We often get asked the question – which is more effective, online or paper surveys? In the current eco-friendly climate, you might immediately jump to the assumption that online surveys are a more efficient, cost-effective way to collect data. However, if your target demographic is not receptive to online questionnaires what are your options?
When conducting surveys, it’s sometimes necessary to collect sensitive online survey data. The new General Data Protection Regulations (GDPR) will enforce specific requirements for processing personal data of subjects residing in the EU, and it will be essential to be prepared for the changes.
It’s a great idea to make New Year’s resolutions. There is no better time than the start of the year to take note of your business practices and spend some time evaluating what is driving success. We thought we would kick off the New Year with a look at how online surveys can help you collect the data you need to manage all business related tasks…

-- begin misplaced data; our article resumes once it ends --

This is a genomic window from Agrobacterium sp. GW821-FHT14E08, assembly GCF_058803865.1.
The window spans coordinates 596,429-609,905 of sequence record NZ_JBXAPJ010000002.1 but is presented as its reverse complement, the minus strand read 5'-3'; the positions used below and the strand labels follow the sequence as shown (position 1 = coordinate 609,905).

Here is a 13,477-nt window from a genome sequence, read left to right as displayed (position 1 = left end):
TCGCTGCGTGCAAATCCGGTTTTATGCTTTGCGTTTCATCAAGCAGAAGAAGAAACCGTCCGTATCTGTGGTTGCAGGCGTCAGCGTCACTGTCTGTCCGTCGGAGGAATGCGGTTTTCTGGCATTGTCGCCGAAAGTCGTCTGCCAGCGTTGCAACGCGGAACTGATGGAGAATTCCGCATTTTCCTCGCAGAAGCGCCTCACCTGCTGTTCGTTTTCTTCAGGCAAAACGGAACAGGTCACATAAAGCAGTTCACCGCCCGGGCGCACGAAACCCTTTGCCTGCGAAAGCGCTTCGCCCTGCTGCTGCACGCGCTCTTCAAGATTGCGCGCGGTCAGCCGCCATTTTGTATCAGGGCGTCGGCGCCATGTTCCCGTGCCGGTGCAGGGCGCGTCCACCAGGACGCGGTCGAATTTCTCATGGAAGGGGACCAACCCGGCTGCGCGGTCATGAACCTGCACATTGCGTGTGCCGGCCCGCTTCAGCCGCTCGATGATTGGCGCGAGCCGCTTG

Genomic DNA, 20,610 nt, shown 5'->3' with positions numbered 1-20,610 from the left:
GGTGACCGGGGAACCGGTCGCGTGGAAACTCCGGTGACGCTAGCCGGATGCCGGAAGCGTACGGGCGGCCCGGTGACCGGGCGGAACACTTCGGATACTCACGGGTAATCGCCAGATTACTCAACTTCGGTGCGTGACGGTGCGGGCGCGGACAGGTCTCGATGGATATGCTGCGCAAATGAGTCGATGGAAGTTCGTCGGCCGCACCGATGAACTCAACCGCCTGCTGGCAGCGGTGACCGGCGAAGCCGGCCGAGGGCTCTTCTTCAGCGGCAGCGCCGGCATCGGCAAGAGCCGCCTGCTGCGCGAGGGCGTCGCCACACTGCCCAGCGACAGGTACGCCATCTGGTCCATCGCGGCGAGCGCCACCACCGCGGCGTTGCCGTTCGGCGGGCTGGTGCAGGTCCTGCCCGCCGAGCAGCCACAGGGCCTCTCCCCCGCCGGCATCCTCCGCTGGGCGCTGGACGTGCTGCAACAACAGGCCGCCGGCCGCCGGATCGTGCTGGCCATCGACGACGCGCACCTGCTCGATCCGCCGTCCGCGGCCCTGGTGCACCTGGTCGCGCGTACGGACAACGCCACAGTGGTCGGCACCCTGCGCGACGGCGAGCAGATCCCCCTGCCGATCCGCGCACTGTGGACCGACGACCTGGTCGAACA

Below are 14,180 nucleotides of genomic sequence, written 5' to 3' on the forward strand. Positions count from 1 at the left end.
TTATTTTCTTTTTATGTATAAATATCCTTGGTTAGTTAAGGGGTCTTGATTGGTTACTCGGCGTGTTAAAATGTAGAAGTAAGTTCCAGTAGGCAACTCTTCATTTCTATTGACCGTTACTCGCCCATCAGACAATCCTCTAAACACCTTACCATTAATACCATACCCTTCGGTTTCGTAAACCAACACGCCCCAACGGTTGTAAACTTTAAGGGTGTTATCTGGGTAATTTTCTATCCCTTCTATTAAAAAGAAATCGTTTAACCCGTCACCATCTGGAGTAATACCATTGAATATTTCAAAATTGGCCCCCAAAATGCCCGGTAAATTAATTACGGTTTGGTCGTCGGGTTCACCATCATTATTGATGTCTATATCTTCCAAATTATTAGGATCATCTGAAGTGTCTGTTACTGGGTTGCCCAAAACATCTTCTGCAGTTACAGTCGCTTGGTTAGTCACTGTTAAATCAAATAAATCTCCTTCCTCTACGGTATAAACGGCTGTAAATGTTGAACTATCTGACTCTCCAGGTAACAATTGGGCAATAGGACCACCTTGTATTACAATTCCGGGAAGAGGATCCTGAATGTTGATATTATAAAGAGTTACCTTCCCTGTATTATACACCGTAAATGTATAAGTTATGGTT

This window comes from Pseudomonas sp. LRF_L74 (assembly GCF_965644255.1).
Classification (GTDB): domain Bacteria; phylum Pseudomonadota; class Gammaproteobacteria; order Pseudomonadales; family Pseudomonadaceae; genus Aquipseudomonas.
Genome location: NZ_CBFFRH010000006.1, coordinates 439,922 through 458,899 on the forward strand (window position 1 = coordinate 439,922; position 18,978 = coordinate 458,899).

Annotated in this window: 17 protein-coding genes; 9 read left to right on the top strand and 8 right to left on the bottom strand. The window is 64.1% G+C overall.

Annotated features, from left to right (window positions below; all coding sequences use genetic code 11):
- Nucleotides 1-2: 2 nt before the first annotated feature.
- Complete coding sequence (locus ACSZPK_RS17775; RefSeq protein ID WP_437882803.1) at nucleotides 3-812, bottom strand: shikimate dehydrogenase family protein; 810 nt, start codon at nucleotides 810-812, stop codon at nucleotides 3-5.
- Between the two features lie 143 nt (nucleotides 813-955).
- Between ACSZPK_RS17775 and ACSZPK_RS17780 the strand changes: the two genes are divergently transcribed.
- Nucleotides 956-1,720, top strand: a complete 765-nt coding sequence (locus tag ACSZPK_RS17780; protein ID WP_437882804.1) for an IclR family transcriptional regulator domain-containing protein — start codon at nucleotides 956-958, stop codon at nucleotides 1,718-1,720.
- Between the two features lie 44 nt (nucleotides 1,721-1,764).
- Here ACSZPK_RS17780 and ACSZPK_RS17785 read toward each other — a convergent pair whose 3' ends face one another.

If you are one of the many companies using online surveys to keep up with consumer trends, it’s important that you are aware of questionnaire fatigue and the different ways to prevent it. With the number of surveys increasing every year, it is key to your success that you make sure you are not wasting your time or marketing budget on collecting data that’s irrelevant.
Surveys have become a staple tool for obtaining data from a variety of audiences. To obtain actionable data and achieve your stated objectives, it is essential to design a good questionnaire. Designing a survey is an art and requires practice, but by following some simple rules you can collect useful data without encountering some of the common pitfalls of survey design.
A well-designed customer satisfaction survey can provide your organisation with essential insight that will help you compete in today’s competitive market. By listening and acting on feedback you can improve your customer UX which will increase referrals and keep consumers coming back for more.
Open ended questions allow respondents taking your survey to include more information, giving you, the researcher, more useful, contextual feedback. Open ended questions allow you to better understand the respondent’s true feelings and attitudes about the survey subject. Close ended questions, due to their limitations, do not give respondents the choice to truly give their opinions.
Political surveys and online polls have had a bumpy ride since Brexit. But heading into the General Election, the public’s attention is firmly on the polls! Politics can be as unpredictable as the weather but despite that fact, we love to try to predict opinion. Online polls have many benefits, including influencing the decisions made by party leaders, so ignore them at your peril…